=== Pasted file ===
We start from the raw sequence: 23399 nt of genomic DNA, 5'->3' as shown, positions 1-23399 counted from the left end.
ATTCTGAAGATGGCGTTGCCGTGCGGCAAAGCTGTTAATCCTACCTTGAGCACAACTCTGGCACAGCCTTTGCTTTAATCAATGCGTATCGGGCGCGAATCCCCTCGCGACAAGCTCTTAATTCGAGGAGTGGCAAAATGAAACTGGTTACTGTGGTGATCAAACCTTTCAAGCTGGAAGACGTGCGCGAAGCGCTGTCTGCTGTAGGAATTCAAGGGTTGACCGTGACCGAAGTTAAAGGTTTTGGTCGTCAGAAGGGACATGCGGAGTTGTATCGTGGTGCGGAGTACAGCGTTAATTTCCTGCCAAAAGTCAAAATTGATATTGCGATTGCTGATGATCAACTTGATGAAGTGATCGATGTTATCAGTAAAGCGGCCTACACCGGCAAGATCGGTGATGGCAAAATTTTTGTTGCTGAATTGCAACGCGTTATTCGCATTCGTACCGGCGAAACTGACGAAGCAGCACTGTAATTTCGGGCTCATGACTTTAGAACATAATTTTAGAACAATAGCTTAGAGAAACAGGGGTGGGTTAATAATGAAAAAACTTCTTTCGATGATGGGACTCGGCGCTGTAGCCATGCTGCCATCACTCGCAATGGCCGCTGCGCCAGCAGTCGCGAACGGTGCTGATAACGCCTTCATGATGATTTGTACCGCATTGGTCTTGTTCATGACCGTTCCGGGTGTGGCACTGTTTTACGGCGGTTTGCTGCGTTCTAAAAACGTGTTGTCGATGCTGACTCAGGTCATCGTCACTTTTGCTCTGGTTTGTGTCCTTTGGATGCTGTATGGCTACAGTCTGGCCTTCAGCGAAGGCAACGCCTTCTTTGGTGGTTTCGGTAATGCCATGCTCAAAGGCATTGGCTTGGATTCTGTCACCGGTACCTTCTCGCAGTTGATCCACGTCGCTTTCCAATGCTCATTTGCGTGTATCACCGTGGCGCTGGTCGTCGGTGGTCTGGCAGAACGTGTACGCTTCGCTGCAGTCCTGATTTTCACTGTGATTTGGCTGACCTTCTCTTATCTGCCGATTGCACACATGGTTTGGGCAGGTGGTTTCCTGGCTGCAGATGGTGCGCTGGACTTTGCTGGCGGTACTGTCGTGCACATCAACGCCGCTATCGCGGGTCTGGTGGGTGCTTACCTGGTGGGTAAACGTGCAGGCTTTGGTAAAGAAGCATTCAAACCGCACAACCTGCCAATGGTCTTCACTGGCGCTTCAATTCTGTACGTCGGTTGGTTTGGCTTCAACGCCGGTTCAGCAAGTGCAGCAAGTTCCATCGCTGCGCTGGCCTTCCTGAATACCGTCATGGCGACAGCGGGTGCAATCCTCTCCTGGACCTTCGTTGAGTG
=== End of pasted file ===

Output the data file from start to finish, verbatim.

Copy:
We start from the raw sequence: 23399 nt of genomic DNA, 5'->3' as shown, positions 1-23399 counted from the left end.
ATTCTGAAGATGGCGTTGCCGTGCGGCAAAGCTGTTAATCCTACCTTGAGCACAACTCTGGCACAGCCTTTGCTTTAATCAATGCGTATCGGGCGCGAATCCCCTCGCGACAAGCTCTTAATTCGAGGAGTGGCAAAATGAAACTGGTTACTGTGGTGATCAAACCTTTCAAGCTGGAAGACGTGCGCGAAGCGCTGTCTGCTGTAGGAATTCAAGGGTTGACCGTGACCGAAGTTAAAGGTTTTGGTCGTCAGAAGGGACATGCGGAGTTGTATCGTGGTGCGGAGTACAGCGTTAATTTCCTGCCAAAAGTCAAAATTGATATTGCGATTGCTGATGATCAACTTGATGAAGTGATCGATGTTATCAGTAAAGCGGCCTACACCGGCAAGATCGGTGATGGCAAAATTTTTGTTGCTGAATTGCAACGCGTTATTCGCATTCGTACCGGCGAAACTGACGAAGCAGCACTGTAATTTCGGGCTCATGACTTTAGAACATAATTTTAGAACAATAGCTTAGAGAAACAGGGGTGGGTTAATAATGAAAAAACTTCTTTCGATGATGGGACTCGGCGCTGTAGCCATGCTGCCATCACTCGCAATGGCCGCTGCGCCAGCAGTCGCGAACGGTGCTGATAACGCCTTCATGATGATTTGTACCGCATTGGTCTTGTTCATGACCGTTCCGGGTGTGGCACTGTTTTACGGCGGTTTGCTGCGTTCTAAAAACGTGTTGTCGATGCTGACTCAGGTCATCGTCACTTTTGCTCTGGTTTGTGTCCTTTGGATGCTGTATGGCTACAGTCTGGCCTTCAGCGAAGGCAACGCCTTCTTTGGTGGTTTCGGTAATGCCATGCTCAAAGGCATTGGCTTGGATTCTGTCACCGGTACCTTCTCGCAGTTGATCCACGTCGCTTTCCAATGCTCATTTGCGTGTATCACCGTGGCGCTGGTCGTCGGTGGTCTGGCAGAACGTGTACGCTTCGCTGCAGTCCTGATTTTCACTGTGATTTGGCTGACCTTCTCTTATCTGCCGATTGCACACATGGTTTGGGCAGGTGGTTTCCTGGCTGCAGATGGTGCGCTGGACTTTGCTGGCGGTACTGTCGTGCACATCAACGCCGCTATCGCGGGTCTGGTGGGTGCTTACCTGGTGGGTAAACGTGCAGGCTTTGGTAAAGAAGCATTCAAACCGCACAACCTGCCAATGGTCTTCACTGGCGCTTCAATTCTGTACGTCGGTTGGTTTGGCTTCAACGCCGGTTCAGCAAGTGCAGCAAGTTCCATCGCTGCGCTGGCCTTCCTGAATACCGTCATGGCGACAGCGGGTGCAATCCTCTCCTGGACCTTCGTTGAGTG